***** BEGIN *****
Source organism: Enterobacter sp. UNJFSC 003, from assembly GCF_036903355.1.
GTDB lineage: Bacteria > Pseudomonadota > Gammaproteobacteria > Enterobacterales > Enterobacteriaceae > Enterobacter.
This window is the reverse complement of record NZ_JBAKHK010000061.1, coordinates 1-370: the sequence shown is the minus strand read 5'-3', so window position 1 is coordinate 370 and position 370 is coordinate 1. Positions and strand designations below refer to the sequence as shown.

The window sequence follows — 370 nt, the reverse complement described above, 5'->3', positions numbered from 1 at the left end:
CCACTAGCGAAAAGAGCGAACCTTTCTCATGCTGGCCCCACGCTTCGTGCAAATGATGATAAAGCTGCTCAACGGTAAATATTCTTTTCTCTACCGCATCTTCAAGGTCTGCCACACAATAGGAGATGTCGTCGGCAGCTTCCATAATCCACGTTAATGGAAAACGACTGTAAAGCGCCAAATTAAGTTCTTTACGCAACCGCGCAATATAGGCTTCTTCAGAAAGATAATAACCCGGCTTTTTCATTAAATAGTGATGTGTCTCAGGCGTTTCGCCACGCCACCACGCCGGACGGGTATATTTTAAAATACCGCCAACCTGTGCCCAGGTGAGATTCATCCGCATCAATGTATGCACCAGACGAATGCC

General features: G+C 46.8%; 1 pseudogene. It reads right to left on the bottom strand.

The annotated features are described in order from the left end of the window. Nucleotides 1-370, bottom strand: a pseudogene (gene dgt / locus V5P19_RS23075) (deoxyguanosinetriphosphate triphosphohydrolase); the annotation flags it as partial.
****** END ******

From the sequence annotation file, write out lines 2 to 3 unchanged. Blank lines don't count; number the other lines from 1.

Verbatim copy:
GTDB lineage: Bacteria > Pseudomonadota > Gammaproteobacteria > Enterobacterales > Enterobacteriaceae > Enterobacter.
This window is the reverse complement of record NZ_JBAKHK010000061.1, coordinates 1-370: the sequence shown is the minus strand read 5'-3', so window position 1 is coordinate 370 and position 370 is coordinate 1. Positions and strand designations below refer to the sequence as shown.